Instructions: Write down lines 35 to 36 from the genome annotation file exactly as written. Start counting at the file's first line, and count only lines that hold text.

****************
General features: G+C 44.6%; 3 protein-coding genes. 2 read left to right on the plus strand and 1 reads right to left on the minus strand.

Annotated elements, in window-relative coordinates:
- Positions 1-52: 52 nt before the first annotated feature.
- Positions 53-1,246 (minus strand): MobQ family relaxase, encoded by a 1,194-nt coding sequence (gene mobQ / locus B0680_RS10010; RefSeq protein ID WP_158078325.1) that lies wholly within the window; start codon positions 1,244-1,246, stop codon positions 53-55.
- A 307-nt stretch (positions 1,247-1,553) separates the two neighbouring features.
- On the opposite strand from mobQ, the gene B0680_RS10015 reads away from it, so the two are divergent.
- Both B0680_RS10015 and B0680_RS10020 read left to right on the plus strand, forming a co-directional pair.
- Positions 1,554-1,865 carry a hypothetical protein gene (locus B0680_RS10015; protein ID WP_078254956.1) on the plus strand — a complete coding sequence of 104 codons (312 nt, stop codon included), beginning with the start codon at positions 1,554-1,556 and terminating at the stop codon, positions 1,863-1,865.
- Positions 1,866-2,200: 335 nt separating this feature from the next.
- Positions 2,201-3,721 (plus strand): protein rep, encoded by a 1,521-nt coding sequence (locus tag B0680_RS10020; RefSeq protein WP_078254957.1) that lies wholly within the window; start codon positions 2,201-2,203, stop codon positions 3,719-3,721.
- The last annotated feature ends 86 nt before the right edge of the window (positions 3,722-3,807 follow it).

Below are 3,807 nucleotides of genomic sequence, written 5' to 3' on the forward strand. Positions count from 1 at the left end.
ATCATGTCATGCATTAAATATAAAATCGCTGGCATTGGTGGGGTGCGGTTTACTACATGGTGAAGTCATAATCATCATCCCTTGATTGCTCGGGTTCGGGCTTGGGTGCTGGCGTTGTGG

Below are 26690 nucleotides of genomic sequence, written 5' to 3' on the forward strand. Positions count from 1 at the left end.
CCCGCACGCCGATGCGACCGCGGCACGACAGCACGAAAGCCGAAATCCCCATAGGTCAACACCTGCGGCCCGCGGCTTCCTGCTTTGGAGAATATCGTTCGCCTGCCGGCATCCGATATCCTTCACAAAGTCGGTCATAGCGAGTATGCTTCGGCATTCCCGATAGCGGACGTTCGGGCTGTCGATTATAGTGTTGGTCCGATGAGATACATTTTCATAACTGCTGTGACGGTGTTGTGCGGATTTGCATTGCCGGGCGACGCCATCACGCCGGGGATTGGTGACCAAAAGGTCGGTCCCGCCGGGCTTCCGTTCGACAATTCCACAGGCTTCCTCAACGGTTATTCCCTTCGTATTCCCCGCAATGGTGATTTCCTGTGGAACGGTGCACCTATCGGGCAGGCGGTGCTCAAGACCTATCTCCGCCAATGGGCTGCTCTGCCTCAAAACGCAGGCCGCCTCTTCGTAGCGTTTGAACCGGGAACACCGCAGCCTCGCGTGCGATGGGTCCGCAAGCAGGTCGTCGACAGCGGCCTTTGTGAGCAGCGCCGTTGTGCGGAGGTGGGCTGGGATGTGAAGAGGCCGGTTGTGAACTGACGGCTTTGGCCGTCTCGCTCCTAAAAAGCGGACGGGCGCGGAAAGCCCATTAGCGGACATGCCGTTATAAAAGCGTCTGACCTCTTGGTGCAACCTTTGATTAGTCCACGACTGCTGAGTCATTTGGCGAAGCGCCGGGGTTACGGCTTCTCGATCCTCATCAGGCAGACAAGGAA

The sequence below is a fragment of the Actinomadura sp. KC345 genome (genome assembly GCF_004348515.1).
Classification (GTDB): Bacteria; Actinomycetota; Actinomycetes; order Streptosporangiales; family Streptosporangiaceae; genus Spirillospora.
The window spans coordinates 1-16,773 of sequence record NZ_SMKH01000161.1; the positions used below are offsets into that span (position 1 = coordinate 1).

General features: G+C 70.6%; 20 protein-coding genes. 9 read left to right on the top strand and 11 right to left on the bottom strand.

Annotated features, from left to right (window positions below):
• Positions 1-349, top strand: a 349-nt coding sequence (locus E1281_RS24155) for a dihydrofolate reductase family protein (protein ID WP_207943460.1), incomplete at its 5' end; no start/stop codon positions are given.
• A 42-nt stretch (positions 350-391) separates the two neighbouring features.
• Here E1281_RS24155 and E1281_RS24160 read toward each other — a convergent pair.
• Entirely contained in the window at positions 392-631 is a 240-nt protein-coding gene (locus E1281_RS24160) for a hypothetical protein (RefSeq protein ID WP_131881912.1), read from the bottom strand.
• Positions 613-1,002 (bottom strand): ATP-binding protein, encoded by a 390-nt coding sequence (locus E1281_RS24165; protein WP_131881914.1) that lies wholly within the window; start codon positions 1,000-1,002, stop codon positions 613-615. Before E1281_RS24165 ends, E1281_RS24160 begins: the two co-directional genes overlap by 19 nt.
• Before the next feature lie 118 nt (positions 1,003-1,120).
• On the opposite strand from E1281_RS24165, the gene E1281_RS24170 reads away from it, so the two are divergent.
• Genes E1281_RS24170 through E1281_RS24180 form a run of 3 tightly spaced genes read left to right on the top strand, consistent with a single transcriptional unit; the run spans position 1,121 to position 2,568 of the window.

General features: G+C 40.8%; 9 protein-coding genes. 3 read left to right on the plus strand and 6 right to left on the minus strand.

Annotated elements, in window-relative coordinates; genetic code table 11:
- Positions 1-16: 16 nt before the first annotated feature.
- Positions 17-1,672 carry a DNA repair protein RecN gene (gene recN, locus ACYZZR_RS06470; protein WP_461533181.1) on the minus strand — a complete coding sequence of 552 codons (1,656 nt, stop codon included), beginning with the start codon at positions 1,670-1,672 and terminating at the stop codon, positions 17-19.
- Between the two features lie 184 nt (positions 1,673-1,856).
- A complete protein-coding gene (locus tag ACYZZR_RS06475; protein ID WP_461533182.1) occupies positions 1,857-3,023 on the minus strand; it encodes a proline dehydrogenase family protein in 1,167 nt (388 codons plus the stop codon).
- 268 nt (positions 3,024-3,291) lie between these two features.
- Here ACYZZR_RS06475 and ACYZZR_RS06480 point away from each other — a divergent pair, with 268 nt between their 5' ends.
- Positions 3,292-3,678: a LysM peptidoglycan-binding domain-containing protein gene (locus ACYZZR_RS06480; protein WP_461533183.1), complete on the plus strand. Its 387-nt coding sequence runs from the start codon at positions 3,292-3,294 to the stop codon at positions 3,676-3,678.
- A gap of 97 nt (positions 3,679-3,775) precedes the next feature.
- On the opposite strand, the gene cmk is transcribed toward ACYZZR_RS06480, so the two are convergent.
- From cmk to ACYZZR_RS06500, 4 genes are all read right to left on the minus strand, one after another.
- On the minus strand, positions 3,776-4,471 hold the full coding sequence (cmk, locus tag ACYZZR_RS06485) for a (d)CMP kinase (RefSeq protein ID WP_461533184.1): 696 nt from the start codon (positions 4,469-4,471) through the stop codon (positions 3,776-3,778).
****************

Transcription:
- 268 nt (positions 3,024-3,291) lie between these two features.
- Here ACYZZR_RS06475 and ACYZZR_RS06480 point away from each other — a divergent pair, with 268 nt between their 5' ends.